This newsletter is a collection of things I have found in the last month that I enjoyed, found interesting, or simply wanted to share.
Why do we like what we like?
But the thing is, I couldn’t choose to be interested in sports any more than I could choose to be interested in math or a huge sports fan could choose to be interested in psychology or a gay person could choose to be interested in women. I mean, there’s probably some wiggle room, maybe if I put a lot of effort into finding the most interesting sports and learning everything about them I could appreciate them a little. But would I have comparative advantage over the kid who memorized the stats of every pitcher in both leagues when he was 8? Barring getting hit by some kinda cosmic rays or something, I don’t think that’ll ever happen.
Lord of the Roths
Open a Roth with $2,000 or less. Get a sweetheart deal to buy a stake in a startup that has a good chance of one day exploding in value. Pay just fractions of a penny per share, a price low enough to buy huge numbers of shares. Watch as all the gains on that stock — no matter how giant — are shielded from taxes forever, as long as the IRA remains untouched until age 59 and a half. Then use the proceeds, still inside the Roth, to make other investments.
The notion of selling shares in an artist in band raises many intriguing possibilities—too many to deal with here. But let me list some of them.
1. A band could sell shares in its music, with potential for spinning off ownership of individual musicians as separate tokens in the case of a breakup. One day you own shares in the Beatles, and after the band dissolves, you still control those tokens, but now receive (in a tax-free spinoff) rights to John, Paul, George and Ringo.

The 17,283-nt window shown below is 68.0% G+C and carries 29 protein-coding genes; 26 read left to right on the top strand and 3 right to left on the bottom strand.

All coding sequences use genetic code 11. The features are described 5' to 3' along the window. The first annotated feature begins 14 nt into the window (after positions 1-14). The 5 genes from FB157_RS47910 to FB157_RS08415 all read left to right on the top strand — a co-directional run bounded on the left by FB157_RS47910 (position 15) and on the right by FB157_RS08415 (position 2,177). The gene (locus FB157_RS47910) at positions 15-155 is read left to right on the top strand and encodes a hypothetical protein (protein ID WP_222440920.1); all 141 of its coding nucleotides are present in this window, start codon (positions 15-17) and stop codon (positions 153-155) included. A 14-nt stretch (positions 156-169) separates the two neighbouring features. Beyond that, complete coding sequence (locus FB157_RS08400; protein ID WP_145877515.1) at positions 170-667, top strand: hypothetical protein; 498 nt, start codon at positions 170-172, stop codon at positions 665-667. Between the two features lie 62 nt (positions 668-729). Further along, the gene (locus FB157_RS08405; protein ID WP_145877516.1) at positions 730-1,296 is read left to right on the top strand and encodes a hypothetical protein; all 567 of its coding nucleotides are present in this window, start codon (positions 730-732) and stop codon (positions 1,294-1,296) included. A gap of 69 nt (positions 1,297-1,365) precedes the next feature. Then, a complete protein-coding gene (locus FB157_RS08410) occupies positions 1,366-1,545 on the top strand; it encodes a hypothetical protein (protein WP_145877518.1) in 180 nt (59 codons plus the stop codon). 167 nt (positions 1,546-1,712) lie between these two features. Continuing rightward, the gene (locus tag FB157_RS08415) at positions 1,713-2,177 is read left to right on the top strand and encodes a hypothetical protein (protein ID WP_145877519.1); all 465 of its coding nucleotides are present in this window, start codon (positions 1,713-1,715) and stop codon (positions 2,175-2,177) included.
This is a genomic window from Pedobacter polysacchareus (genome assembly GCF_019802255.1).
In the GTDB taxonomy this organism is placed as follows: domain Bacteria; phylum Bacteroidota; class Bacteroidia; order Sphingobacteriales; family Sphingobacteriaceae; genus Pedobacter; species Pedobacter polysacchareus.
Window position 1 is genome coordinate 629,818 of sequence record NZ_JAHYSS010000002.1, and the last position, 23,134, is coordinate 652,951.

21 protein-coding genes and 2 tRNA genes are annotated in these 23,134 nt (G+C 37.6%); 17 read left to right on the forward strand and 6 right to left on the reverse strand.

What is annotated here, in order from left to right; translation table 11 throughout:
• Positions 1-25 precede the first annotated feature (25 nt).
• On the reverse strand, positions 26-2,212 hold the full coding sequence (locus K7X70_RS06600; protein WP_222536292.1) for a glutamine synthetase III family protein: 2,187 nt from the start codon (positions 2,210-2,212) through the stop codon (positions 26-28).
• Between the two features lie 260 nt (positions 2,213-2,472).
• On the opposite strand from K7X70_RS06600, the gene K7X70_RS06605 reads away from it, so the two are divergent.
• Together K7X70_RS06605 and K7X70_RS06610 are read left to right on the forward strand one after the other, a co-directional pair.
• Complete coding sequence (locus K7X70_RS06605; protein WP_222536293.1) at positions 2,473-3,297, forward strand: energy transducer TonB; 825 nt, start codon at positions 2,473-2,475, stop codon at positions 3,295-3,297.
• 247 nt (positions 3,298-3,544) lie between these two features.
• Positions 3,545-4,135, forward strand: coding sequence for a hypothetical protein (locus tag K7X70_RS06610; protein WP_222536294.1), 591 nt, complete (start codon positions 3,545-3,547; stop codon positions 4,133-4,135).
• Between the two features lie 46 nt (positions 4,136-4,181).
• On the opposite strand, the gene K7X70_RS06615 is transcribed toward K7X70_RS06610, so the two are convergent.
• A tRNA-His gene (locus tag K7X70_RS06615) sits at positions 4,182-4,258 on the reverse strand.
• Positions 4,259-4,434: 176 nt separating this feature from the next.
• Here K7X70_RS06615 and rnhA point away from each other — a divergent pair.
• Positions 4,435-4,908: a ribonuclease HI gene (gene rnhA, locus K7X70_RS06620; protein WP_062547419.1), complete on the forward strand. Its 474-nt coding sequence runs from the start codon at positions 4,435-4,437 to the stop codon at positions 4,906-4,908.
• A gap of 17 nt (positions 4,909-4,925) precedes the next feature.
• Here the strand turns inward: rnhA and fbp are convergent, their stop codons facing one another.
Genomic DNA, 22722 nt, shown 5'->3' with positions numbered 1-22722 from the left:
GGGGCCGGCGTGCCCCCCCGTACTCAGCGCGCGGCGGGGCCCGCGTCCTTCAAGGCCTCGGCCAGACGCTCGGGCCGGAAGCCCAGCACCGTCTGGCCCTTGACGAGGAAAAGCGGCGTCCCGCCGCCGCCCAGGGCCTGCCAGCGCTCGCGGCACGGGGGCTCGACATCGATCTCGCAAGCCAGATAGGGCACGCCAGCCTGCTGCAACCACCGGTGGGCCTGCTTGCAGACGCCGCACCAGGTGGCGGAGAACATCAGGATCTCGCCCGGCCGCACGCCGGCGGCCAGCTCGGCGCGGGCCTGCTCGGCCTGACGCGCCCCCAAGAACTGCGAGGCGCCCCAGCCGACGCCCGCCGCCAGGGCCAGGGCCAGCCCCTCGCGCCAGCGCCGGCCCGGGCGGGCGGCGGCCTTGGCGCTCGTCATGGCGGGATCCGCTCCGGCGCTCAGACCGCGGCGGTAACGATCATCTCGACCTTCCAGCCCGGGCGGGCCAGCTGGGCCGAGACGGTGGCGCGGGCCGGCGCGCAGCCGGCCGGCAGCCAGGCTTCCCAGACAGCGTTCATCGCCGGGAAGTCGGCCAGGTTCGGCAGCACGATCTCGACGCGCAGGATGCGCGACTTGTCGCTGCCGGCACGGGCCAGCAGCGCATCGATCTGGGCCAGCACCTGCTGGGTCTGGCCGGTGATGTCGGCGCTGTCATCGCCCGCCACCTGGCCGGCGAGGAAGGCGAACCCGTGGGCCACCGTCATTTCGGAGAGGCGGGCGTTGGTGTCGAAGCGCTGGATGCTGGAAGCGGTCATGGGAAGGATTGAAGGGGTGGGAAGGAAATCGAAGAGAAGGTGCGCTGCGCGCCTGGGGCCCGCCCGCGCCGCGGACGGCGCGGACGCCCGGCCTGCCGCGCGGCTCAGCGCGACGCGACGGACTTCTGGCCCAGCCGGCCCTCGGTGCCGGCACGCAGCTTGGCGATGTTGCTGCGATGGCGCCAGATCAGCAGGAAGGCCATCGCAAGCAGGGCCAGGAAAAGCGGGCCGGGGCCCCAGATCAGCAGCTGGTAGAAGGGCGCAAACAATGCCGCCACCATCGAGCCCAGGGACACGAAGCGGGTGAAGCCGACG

2. Artists could do mergers. So Beyoncé and Jay Z decide one day to issue a combined token. They both enjoy some diversification benefits, and help cement their relationship at the same time.
3. Artists would be free to issue new shares, provided the cash or benefits received are shared equably among current owners. The end result would be like different stages in venture capital financing. I can already imagine the conversations on Sand Hill Road: “Hey, our firm got into Olivia Rodrigo in the first round, for ten cents a token—and we’re now issuing new tokens at two bucks.”
4. When artists run into career problems, they could turn to their powerful billionaire owners for help in resolving them. Consider it as the digital age equivalent of Johnny Fontaine in The Godfather, who gets Don Corleone to make an “offer that can’t be refused” to a stubborn movie mogul. In fact, the whole relationship between Frank Sinatra and the Mafia might be considered as a prototype for the artist tokenization business.
5. Fans would have endless opportunities for demonstrating their loyalty. In the old days, they could buy every album by a favored artist, but in a tokenized world the bar is raised considerably. Even accumulating, say, a 1% stake in second-tier musician might take years of scrimping and saving.
6. Artists would face the complex financial trade-offs all corporations need to address. Do they give away earnings as dividends to token holders, or invest the money in future projects? The older the musician, the greater the pressure to distribute the profits.
- Six Degrees of Wikipedia
- Star Wars: Time between first mention and first appearance
- Are athletes really getting faster, better, stronger?
- The Country That Becomes a Racetrack
- Jesus H. Christ
- 100 Visions of Motherhood, 100 Visions of Fatherhood
- X-Ray of a dog swallowing
- 3D Rendering Base Animation Challenge
- Ball Balancer
Do not hesitate to reply to this months email to share links, wisdom, or thoughts.
Thanks for reading. Have a great month,